Over the past few months, I've done quite a few double takes in restaurants.
In establishments that are otherwise smoke-free, I've caught sight of people taking drags on things that look suspiciously like cigarettes. Except these little white sticks don't emit the expected plume of smoke. Instead, they give off a tiny wisp of something that looks like steam, which immediately disappears. They don't seem to generate any of the tobacco smell that used to permeate my clothes every time I visited a bar or smoky restaurant.
My 14-year-old son — and subsequent Internet research — informs me that what I'm seeing are electronic cigarettes. Apparently, these e-cigarettes contain a small reservoir of liquid nicotine solution that is vaporized to form an aerosol mist.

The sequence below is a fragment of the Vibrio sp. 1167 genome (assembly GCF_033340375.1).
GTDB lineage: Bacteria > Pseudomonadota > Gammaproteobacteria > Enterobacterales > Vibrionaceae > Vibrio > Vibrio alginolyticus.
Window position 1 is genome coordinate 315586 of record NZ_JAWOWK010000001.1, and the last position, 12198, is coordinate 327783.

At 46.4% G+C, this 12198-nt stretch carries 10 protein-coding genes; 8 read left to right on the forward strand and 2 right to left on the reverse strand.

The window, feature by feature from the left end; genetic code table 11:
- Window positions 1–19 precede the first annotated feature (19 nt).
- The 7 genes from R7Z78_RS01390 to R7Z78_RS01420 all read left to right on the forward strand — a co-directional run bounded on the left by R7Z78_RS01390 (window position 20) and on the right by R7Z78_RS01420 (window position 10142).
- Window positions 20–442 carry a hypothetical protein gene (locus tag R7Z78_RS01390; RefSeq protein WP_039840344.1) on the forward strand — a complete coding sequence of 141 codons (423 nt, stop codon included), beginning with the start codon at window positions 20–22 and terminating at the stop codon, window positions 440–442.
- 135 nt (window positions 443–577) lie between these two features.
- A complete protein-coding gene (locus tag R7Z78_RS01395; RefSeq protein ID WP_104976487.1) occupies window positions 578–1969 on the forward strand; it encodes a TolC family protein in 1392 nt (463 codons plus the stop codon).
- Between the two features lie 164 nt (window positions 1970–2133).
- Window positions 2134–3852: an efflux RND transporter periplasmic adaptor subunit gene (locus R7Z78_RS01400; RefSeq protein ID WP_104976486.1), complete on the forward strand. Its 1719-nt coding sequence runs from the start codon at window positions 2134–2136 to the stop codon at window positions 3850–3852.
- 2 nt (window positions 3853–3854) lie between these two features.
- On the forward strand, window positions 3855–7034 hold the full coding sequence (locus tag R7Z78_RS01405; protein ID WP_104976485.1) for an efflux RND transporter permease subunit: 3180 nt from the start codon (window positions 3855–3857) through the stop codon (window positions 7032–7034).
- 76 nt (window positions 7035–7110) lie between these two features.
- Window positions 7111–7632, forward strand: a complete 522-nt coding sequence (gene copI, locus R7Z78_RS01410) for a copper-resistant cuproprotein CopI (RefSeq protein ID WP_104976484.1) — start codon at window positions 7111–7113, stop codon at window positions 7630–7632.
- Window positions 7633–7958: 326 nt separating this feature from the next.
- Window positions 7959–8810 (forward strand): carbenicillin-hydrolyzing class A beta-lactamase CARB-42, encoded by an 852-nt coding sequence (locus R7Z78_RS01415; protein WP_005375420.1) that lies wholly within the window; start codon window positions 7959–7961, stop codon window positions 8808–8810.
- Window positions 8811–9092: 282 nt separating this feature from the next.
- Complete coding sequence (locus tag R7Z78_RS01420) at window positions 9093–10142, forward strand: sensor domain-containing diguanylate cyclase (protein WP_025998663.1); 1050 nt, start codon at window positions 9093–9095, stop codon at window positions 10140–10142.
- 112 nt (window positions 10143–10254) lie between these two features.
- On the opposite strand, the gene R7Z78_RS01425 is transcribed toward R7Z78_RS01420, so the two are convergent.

So do e-cigarettes pose a health risk to those who “smoke” them? And what about the rest of us; do we need to worry about second-hand vapors?
Dr. Prescott Prescribes
As you probably know, traditional cigarettes consist of ground tobacco leaves rolled in paper. When lit, cigarettes release smoke that contains a combination of chemicals. One of those chemicals is nicotine, which occurs naturally in tobacco plants.
Nicotine has stimulant properties that include the release of epinephrine, which is like adrenaline. Although nicotine is what causes cigarette smokers to become physically addicted, the chemical itself may not increase the risk of damage to the lungs.
With traditional cigarettes, that danger is tied primarily to the tars and ash found in tobacco smoke. Early research on whether e-cigarettes can still damage the lungs is mixed.
E-cigarettes contain no tobacco — just nicotine — which is why you're seeing them in environments that are tobacco-free. But just because they're tobacco-free doesn't mean e-cigs are safe.